So say today's cultural norms.
Kids growing up without a father present just doesn't matter. It doesn't matter if the father's not around in the home. It especially doesn't matter if the father and mother aren't married.
So, on this Father's Day, it is again necessary to review the science about the importance of fatherhood. as more than one in four children or almost 20 million children live without a father in the home
So what? Here's what. Children raised in a father-absent home are more likely to have behavioral problems, to commit a crime and be imprisoned, to face abuse and neglect, and to abuse drugs and alcohol.
And much more. They are:
- Four times more likely to risk living in poverty.
- Seven times more likely to become pregnant as teen.
- Twice as likely to drop out of high school.
- Twice as likely to be obese.
Obviously, the presence of an involved father reduces mom's stress. Even if the parents no longer are together, an engaged father is important for both mother and children.
And we go on:
- A father involved in child-related activities and other forms of engagement develops a positive father-child relationship that is associated with a child's social and emotion well-being, behavioral adjustment and academic achievement.
- Men who grew up with absent fathers were more likely to become absent fathers. And women who grew up with absent fathers are more likely to have children with absent fathers.
- Father absence increased the risk of infant mortality. Mortality rates for infants within the first 28 days of life is four times higher for those with absent fathers than those with involved fathers.
Citations for these and others studies are found at the National Fatherhood Initiative.
A separate but related issue is the number of children born to single mothers. According to the Brookings Institute:
Since 1970, out-of-wedlock birth rates have soared. In 1965, 24 percent of black infants and 3.1 percent of white infants were born to single mothers. By 1990 the rates had risen to 64 percent for black infants, 18 percent for whites. Every year about one million more children are born into fatherless families. If we have learned any policy lesson well over the past 25 years, it is that for children living in single-parent homes, the odds of living in poverty are great. The policy implications of the increase in out-of-wedlock births are staggering.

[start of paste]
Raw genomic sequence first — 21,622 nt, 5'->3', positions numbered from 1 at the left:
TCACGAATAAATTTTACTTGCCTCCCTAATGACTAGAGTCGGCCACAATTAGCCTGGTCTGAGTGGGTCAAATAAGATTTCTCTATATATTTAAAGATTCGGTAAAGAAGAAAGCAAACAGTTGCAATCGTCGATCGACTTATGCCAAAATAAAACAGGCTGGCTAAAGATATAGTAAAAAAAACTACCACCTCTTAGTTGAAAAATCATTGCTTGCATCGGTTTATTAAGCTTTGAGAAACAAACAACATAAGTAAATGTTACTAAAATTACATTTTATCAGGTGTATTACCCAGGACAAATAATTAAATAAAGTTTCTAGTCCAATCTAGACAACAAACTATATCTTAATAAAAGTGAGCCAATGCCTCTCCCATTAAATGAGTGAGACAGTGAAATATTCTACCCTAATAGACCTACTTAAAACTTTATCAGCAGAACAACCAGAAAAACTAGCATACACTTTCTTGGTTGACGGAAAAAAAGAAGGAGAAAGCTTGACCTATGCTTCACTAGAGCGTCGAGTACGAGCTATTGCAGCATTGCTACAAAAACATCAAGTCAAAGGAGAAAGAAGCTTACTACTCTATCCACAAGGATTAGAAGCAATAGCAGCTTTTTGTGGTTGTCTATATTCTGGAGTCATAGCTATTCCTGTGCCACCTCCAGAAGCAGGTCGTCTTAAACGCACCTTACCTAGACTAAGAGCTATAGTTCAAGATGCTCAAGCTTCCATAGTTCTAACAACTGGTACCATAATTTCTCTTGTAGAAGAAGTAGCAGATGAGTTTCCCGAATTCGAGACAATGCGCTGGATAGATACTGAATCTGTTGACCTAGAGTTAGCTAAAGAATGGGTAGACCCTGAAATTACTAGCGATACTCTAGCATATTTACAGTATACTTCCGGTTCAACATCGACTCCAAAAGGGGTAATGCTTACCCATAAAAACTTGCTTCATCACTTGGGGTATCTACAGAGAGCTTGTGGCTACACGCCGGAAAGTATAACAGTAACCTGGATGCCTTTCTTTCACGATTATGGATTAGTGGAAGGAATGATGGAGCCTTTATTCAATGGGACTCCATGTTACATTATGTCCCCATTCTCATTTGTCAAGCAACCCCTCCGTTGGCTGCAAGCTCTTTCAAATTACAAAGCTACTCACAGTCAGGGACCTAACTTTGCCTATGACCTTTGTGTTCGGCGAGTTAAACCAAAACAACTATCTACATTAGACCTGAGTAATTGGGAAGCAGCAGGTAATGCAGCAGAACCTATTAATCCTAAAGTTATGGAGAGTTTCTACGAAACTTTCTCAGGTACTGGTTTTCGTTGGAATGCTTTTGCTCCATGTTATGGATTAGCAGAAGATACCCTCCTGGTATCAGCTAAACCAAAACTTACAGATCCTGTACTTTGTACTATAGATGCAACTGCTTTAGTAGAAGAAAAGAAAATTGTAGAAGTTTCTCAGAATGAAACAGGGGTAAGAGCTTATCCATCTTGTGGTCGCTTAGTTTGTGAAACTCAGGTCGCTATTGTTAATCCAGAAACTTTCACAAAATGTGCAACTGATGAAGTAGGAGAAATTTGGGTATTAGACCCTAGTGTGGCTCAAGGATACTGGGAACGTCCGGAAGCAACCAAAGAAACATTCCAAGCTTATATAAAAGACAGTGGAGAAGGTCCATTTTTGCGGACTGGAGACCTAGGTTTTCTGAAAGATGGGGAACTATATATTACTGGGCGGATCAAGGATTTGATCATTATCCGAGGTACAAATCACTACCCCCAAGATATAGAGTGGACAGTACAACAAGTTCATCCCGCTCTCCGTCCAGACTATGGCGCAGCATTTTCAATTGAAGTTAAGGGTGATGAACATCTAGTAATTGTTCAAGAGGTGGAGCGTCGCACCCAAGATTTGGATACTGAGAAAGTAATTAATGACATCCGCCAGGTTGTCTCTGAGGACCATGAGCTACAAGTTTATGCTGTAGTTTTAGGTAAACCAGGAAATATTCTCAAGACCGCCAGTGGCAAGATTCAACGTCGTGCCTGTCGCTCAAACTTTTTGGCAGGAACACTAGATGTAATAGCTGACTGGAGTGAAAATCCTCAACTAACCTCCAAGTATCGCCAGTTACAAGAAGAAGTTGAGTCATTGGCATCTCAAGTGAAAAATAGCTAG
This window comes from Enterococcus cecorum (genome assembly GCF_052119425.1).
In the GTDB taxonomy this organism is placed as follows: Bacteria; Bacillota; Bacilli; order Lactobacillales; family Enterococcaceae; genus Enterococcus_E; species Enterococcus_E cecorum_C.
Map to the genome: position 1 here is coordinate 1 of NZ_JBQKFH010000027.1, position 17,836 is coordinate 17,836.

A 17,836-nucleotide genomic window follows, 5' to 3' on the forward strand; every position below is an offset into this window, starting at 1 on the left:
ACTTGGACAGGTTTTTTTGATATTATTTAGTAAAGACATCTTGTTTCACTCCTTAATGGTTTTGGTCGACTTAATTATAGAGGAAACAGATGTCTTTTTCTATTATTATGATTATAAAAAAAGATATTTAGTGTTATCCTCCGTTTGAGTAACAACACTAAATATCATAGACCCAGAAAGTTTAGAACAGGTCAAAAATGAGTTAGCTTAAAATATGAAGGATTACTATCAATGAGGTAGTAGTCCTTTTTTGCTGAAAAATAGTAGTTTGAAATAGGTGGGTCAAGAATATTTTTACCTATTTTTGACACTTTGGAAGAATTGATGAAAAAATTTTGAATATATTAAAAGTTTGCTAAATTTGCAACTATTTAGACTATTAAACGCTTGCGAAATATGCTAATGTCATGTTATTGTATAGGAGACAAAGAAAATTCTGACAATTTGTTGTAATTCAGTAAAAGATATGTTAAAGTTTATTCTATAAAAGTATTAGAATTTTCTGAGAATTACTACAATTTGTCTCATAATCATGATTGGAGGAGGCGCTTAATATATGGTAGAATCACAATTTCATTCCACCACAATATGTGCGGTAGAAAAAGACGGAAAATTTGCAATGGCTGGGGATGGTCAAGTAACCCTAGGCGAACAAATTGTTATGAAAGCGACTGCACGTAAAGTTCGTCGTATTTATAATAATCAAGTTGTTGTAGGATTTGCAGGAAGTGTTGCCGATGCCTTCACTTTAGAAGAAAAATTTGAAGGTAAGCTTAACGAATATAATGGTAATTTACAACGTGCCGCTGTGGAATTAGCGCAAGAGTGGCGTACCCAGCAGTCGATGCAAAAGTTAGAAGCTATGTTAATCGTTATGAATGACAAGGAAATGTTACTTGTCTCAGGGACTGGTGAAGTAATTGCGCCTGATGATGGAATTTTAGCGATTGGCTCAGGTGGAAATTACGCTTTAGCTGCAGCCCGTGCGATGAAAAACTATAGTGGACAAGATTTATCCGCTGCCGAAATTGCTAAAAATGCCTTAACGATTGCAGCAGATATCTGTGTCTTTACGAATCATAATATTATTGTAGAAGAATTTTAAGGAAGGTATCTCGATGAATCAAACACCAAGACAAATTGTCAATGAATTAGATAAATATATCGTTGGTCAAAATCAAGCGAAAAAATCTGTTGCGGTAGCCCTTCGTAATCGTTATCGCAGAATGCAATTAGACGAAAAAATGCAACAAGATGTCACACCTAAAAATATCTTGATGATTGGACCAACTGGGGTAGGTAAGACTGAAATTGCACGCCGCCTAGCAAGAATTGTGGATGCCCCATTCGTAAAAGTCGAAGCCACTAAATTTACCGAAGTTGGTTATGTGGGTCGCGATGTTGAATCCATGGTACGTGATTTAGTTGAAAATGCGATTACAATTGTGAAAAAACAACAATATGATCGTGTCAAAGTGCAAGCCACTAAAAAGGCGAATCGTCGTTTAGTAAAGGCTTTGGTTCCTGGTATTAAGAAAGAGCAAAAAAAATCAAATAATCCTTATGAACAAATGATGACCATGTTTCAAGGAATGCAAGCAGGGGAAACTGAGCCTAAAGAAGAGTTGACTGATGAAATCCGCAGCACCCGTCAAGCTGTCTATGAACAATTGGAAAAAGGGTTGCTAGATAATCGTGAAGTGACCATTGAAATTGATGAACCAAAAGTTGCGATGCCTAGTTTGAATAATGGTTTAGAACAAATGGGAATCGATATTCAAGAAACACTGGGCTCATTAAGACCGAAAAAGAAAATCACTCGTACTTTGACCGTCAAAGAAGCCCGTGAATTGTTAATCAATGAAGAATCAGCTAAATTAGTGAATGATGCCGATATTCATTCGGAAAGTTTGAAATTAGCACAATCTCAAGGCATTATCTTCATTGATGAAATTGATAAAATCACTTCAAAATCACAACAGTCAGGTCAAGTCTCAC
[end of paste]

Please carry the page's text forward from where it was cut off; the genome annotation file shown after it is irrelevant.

We have the radicalization of our culture and the politicalization of fatherhood to blame. The Black Lives Matter movement blames "structural racism" for the ills that African Americans suffer while ignoring the impact of fatherlessness. Completely ignoring, I should say, to the extent that it becomes more than a disservice but a indication that black lives don't matter.
The link between father absence and community dissonance among black people was postulated almost 50 years ago in the U.S. Department of Labor's Moynihan Report. Since then, the percentage of black children being raised in single-parent homes has grown from 20 percent to nearly 70 percent, according to data from the American Community Survey.
The late sociologist and New York Democratic Sen. Daniel Patrick Moynihan raised the alarm just as the '60s craziness was about to destroy the family structure and the mores that addressed the very issues that are at the core of Black Lives Matter. While the liberal Moynihan first raised the issue, it became politicized with former vice president Dan Quayle raised the issue.
That came as the single motherhood by choice of a fictional television show woman to have a children by herself was being praised as the wise, au courant choice. Never mind that science debunked the popular but damaging proposition that a fatherless child is no big deal.
So, an issue first raised by a Democratic liberals has been disavowed by the extreme left that now dominates the once-rational party. So that what we have here is another example, it seems, of the political left being "anti-science."